We can struggle to admit our fears out of a “fear” that to do so would somehow reveal a weak and untidy Christian faith. But fear is a normal human response to perceived danger. In the Garden of Gethsemane, Jesus was distressed and in agony over His impending death, and God responded by sending an angel to strengthen His Son’s faith. In His despair, Jesus experienced both the human emotion of fear and divinely strengthened faith. And, we too can experience that tension between fear and faith when we face our future. Fear creates dark clouds of doubt that make it difficult to see the presence of God. But faith overcomes fear and we fear not our tomorrow, for God is already there.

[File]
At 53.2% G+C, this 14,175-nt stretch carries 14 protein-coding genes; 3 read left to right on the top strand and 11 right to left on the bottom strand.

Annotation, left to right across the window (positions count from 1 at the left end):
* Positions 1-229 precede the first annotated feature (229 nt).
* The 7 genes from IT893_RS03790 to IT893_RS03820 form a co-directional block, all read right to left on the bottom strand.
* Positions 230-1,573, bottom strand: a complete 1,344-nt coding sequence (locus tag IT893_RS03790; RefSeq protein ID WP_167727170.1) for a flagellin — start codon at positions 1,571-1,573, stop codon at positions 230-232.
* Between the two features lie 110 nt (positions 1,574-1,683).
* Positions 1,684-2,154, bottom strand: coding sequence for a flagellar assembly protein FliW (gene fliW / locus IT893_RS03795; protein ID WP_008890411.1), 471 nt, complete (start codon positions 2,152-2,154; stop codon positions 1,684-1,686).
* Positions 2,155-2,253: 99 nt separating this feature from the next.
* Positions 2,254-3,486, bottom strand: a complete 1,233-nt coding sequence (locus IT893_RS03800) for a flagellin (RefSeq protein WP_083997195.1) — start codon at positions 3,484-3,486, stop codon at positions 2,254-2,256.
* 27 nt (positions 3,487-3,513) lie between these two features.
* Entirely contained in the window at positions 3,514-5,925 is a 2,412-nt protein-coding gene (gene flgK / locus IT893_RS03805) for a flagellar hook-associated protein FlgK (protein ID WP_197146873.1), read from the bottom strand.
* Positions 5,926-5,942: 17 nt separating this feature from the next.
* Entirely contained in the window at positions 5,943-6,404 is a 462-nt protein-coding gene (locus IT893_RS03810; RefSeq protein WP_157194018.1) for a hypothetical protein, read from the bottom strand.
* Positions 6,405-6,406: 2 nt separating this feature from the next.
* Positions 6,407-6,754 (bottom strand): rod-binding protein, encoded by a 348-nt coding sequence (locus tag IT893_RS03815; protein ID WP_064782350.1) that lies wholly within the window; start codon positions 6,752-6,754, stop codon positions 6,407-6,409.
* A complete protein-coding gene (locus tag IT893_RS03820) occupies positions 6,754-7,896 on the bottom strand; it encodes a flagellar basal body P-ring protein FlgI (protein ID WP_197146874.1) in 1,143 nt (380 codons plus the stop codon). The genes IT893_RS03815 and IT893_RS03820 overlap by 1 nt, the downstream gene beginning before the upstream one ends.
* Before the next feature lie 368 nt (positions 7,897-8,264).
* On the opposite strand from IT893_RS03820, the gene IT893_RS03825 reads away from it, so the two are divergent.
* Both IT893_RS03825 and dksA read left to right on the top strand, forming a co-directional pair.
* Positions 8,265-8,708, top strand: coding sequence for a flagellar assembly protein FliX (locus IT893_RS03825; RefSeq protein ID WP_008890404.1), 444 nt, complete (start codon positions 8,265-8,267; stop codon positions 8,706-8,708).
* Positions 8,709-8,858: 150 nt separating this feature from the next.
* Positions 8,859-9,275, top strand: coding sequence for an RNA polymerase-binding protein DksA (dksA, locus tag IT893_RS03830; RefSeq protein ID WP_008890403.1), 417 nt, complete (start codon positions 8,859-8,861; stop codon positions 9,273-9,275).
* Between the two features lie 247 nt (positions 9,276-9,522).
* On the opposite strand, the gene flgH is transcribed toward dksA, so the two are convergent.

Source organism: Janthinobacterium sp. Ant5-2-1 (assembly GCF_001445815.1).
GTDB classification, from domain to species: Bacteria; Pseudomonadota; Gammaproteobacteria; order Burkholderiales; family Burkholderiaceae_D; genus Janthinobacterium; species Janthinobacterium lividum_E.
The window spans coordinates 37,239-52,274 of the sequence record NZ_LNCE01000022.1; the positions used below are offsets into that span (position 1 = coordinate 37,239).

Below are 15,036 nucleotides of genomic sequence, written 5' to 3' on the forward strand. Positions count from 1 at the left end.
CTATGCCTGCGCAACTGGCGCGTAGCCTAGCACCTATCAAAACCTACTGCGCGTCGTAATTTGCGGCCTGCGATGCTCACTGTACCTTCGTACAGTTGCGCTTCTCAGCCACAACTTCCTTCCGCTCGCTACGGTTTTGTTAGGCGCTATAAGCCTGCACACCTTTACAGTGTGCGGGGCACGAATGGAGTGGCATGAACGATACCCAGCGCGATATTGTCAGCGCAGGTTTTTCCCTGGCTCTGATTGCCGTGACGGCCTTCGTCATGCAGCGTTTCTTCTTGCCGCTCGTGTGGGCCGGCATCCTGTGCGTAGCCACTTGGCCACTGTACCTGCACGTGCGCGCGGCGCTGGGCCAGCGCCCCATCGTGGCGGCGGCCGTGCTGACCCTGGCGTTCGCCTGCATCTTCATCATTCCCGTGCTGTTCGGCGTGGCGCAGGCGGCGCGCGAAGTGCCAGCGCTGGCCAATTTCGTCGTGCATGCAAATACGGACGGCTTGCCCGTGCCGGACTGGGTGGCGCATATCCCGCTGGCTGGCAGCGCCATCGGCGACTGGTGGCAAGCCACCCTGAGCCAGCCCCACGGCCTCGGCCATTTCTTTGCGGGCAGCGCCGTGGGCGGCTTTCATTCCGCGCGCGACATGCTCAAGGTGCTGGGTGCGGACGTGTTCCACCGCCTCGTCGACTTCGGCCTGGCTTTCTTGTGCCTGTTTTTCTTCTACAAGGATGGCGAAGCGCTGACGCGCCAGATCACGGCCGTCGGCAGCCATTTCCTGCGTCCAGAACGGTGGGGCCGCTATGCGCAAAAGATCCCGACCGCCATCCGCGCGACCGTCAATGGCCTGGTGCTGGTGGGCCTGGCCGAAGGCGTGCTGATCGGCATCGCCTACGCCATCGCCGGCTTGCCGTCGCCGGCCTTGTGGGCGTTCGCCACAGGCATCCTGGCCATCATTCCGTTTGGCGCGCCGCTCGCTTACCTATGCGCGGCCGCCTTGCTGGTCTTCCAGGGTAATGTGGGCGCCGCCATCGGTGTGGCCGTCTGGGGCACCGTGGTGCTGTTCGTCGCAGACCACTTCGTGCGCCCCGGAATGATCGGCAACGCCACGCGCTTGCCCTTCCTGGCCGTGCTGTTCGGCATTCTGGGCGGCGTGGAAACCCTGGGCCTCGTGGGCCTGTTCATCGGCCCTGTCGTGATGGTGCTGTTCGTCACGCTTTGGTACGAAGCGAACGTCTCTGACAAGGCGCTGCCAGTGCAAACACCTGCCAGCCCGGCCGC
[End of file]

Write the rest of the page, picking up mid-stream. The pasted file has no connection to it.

One night a house caught fire and a young boy escaped the flames by crawling out of his bedroom window and onto the roof. The rest of the family had already escaped through the front door, and now the father was on the front lawn calling to his son to jump off the roof and into his arms. The boy was terrified. With the swirling smoke and the darkness of the night, he was unable to see past the edge of the roof. “Jump!” yelled the father. “I can’t!” screamed the boy, “I can’t see you!!” The father replied, “I know son, but I can see you and that’s all that matters.” And the boy jumped safely into his father’s arms.